Schools in England may reopen region by region after half term, the government's deputy chief medical officer Jenny Harries has said.
Speaking to the Commons education committee, Dr Harries suggested there would be different rates of infection across the country when lockdown ends.
This would mean a "differential application" of restrictive measures would be required, she said.
Schools were closed at the start of January to stem the spread of Covid-19.
Although schools remain open to vulnerable children and those of keyworkers, all others are due to learn remotely from home until after the February half term holiday.
But the Health Secretary, Matt Hancock, has suggested they may not return fully then.
A Department for Education spokesperson said the department was continuing to keep plans for the return to school under review and that it would inform schools, parents and pupils of the plans ahead of February half term.
Committee chairman Robert Halfon said he suspected schools would be closed for quite "a few weeks yet", but there has been no formal confirmation of this.
Medical and science advisers were warning the government before Christmas that the NHS would not be able to manage the number of Covid-19 cases if schools remained open.
The new, more transmissible variant of the virus had been increasing exponentially in London and the south-east before Christmas.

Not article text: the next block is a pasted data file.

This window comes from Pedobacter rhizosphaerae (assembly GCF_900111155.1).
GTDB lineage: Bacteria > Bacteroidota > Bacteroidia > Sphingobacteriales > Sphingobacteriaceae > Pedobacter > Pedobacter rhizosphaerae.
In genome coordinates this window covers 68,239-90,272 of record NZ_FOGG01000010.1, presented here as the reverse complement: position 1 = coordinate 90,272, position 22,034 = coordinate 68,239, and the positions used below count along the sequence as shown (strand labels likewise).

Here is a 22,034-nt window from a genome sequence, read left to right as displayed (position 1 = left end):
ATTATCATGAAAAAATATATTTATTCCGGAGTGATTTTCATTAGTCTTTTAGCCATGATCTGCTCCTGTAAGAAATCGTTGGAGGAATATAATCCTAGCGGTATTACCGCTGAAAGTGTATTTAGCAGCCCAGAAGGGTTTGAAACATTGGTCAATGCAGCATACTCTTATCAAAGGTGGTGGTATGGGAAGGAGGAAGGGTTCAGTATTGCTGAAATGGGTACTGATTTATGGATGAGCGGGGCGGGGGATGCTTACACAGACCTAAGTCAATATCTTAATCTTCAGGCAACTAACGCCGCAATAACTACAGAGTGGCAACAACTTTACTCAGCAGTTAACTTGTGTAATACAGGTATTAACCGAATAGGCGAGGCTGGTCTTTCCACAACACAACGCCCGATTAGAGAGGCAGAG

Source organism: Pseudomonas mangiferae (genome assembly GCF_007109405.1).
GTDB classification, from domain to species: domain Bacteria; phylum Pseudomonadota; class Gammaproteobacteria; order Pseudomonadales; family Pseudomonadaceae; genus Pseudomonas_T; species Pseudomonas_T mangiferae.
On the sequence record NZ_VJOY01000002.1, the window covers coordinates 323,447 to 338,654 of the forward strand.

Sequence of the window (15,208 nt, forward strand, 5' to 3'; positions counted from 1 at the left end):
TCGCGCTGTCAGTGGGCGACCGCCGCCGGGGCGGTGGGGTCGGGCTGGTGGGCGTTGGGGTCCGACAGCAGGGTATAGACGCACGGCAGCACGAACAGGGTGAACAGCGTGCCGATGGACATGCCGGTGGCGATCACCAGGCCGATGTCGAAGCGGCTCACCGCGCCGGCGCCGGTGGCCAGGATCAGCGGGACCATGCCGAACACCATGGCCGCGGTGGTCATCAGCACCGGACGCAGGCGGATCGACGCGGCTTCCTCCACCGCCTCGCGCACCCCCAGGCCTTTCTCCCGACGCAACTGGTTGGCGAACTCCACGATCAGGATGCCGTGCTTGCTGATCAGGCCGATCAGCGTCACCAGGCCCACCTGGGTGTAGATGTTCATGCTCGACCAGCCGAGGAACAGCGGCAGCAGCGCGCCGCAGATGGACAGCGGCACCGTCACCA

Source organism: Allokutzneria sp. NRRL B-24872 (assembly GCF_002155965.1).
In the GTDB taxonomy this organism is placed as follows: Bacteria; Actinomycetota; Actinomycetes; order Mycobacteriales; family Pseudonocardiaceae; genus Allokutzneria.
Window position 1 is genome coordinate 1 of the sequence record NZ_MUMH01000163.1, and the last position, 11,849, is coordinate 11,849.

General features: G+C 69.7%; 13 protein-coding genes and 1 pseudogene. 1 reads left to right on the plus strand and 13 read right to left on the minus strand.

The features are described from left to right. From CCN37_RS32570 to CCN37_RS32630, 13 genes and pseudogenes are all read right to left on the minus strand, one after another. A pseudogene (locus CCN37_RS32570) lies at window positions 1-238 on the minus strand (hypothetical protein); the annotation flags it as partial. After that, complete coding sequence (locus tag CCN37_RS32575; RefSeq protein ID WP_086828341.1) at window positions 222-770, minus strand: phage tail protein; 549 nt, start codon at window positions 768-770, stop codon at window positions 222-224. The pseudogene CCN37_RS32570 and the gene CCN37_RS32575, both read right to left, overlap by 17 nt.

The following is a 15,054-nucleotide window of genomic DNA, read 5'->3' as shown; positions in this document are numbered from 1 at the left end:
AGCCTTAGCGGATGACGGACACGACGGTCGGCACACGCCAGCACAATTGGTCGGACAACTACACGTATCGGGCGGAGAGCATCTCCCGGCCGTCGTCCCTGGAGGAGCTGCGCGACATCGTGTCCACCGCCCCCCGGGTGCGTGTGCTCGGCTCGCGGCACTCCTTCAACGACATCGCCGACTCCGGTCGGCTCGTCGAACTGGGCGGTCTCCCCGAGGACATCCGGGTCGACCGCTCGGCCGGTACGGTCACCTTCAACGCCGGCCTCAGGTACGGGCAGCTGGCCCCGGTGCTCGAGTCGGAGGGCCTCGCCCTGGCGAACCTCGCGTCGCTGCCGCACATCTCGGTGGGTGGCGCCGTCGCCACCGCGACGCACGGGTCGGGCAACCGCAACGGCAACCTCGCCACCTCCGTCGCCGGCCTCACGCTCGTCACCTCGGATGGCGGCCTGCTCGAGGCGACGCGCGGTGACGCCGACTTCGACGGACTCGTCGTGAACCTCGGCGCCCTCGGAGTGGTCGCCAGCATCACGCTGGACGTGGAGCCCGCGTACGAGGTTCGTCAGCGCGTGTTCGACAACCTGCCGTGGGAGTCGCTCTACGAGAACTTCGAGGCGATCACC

But in some parts of the north and north-east saw rates of increase were reducing.
Dr Harries said: "It is highly likely that when we come out of this national lockdown we will not have consistent patterns of infection in our communities across the country.
"And therefore, as we had prior to the national lockdown, it may well be possible that we need to have some differential application."
But Dr Harries said schools would be at the top of the priority to ensure that the balance of education and wellbeing were "right at the forefront" of consideration.
Geoff Barton, general secretary of the Association of School and College Leaders, said: "Although the government intends that schools will fully reopen after the February half-term holiday, it is clearly in the balance when this happens and whether there will be any sort of regional approach.
"We expect that it will depend on coronavirus infection rates and the pressure on the NHS, and that the government will make a call on this issue nearer the time.
"What is important is that when schools fully reopen, everything possible is done to keep them open and to keep disruption to a minimum.
"This is why we are calling for education staff to be prioritised for vaccinations as soon as possible, and for schools to be given more support in the use of rapid turnaround mass testing."
Paul Whiteman, general secretary of the National Association of Head Teachers, said if the government was planning to stagger opening of schools by region, it needed to "provide clarity sooner rather than later".
"This will give vital time to prepare for a smoother reopening of schools and business," he said.
On calls for vaccination of teachers, Dr Harries suggested the safe re-opening of schools did not depend on this.
But members of the committee suggested education would be less disrupted by teachers needing to go home and isolate when infected.
The vaccination programme had been worked out in order of vulnerability to the disease, she stressed.
And Dr Harries added that although pupils could and did transmit the virus, she did not have evidence of them being "a significant driver" of "large-scale community infections".